Note: Watch an excellent, six-minute clip from Canada's PBS giving powerful evidence based on the excellent work of William Pepper that King was assassinated by factions in government that wanted his movement stopped. For more along these lines, see concise summaries of deeply revealing civil liberties news articles from reliable major media sources.
There are many reasons for women to think twice about reporting sexual assault. But one potential consequence looms especially large: They may also be prosecuted. This month, a retired police lieutenant in Memphis, Tenn., Cody Wilkerson, testified, as part of a lawsuit against the city, not only that police detectives sometimes neglected to investigate cases of sexual assault but also that he overheard the head of investigative services in the city’s police department say, on his first day in charge: “The first thing we need to do is start locking up more victims for false reporting.” It’s an alarming choice of priorities. In 2015 we wrote an article ... about Marie, an 18-year-old who reported being raped. Instead of interviewing her as a victim, [detectives] interrogated her as a suspect. Under pressure, Marie eventually recanted - and was charged with false reporting, punishable by up to a year in jail. More than two years later, the police in Colorado arrested a serial rapist - and discovered a photograph proving he had raped Marie. Cases like hers can be found around the country. In 1997, a legally blind woman reported being raped at knife point in Madison, Wis. That same year, a pregnant 16-year-old reported being raped in New York City. In 2004, a 19-year-old reported being sexually assaulted at gunpoint in Cranberry Township, Pa. In all three instances, the women were charged with lying. In all three instances, their reports turned out to be true. The men who raped them were later identified and convicted.
A decade ago, a billionaire pedophile was able to use his wealth and connections to escape any semblance of a just punishment. The whole system shielded the billionaire from the gravity of his crimes. That its functionaries felt compelled to do so says a lot about our ruling elites. The basic story is this: Jeffrey Epstein is a billionaire financier. He is also a sexual pervert who, until about 12 years ago, preyed serially on teenage children, roughly until they reached the age of consent and became, in his eyes, unattractive. What did authorities do when they found out, back in 2005? They spent a couple of years investigating and drawing up an indictment, then proceeded to quash further investigation, cooperated with Epstein’s lawyers to avoid publicity, violated procedures about plea bargains, made Epstein serve only 13 months in confinement, put him in the county jail rather than state prison ... and concealed most of the terms of the settlement from the public and the victims themselves. Epstein’s enablers weren’t a handful of Palm Beach rogues. Instead, the higher up the chain you went, the more sympathetic to Epstein the players seem to become. Of Epstein’s associates who helped make his crimes possible, none were prosecuted, save one. That was a butler who tried to turn over a so-called “black book” documenting names and dates of Epstein’s escapades to a lawyer for the victims in exchange for $50,000. For this, the butler wound up serving an 18-month sentence, longer than that of his boss.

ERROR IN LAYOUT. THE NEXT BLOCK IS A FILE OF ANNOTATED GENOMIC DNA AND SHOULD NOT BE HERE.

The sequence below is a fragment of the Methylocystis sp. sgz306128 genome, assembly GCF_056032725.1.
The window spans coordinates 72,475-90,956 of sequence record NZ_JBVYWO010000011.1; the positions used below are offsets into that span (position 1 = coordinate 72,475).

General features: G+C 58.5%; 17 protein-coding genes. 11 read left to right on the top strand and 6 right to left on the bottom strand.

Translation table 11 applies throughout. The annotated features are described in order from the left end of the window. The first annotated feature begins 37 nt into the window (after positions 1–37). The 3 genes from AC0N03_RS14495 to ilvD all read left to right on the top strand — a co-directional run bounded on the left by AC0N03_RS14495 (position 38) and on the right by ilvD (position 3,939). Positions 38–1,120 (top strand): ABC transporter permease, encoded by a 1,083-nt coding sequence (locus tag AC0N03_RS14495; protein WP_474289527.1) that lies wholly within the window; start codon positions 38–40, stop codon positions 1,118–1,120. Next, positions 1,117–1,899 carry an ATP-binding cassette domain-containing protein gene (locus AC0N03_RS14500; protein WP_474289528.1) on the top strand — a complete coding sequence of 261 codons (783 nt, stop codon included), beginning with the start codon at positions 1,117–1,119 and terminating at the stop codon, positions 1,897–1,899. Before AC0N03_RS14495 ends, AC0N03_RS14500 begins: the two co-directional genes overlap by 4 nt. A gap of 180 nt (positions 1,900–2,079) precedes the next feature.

Note: Epstein's butler feared for his life and ended up dead before he could reveal his secrets. Both Trump and Bill Clinton were good friends of Epstein, as described in this revealing article from Miami's leading newspaper. Learn about how the Miami Herald broke this vitally important story in this article. For more along these lines, see concise summaries of deeply revealing sexual abuse scandal news articles from reliable major media sources.
In the summer of 2012, a subcommittee of the U.S. Senate released a report. [After] looking into the London-based banking group HSBC, [investigators] discovered that ... the bank had laundered billions of dollars for Mexican drug cartels, and violated sanctions. No criminal charges were filed, and no executives or employees were prosecuted. Instead, HSBC pledged to clean up its institutional culture, and to pay a fine of nearly two billion dollars: the equivalent of four weeks’ profit for the bank. In the years since the mortgage crisis of 2008 ... corporate executives have essentially been granted immunity. As recently as 2006, when Enron imploded, such titans as Jeffrey Skilling and Kenneth Lay were convicted of conspiracy and fraud. Something has changed in the past decade, however, and federal prosecutions of white-collar crime are now at a twenty-year low. As Jesse Eisinger, a reporter for ProPublica, explains in a new book ... a financial crisis has traditionally been followed by a legal crackdown, because a market contraction reveals all the wishful accounting and outright fraud that were hidden when the going was good. After the mortgage crisis, people in Washington and on Wall Street expected prosecutions. Eisinger reels off a list of potential candidates for criminal charges: Countrywide, Washington Mutual, Lehman Brothers, Citigroup, A.I.G., Bank of America, Merrill Lynch, Morgan Stanley. Although fines were paid ... there were no indictments, no trials, no jail time.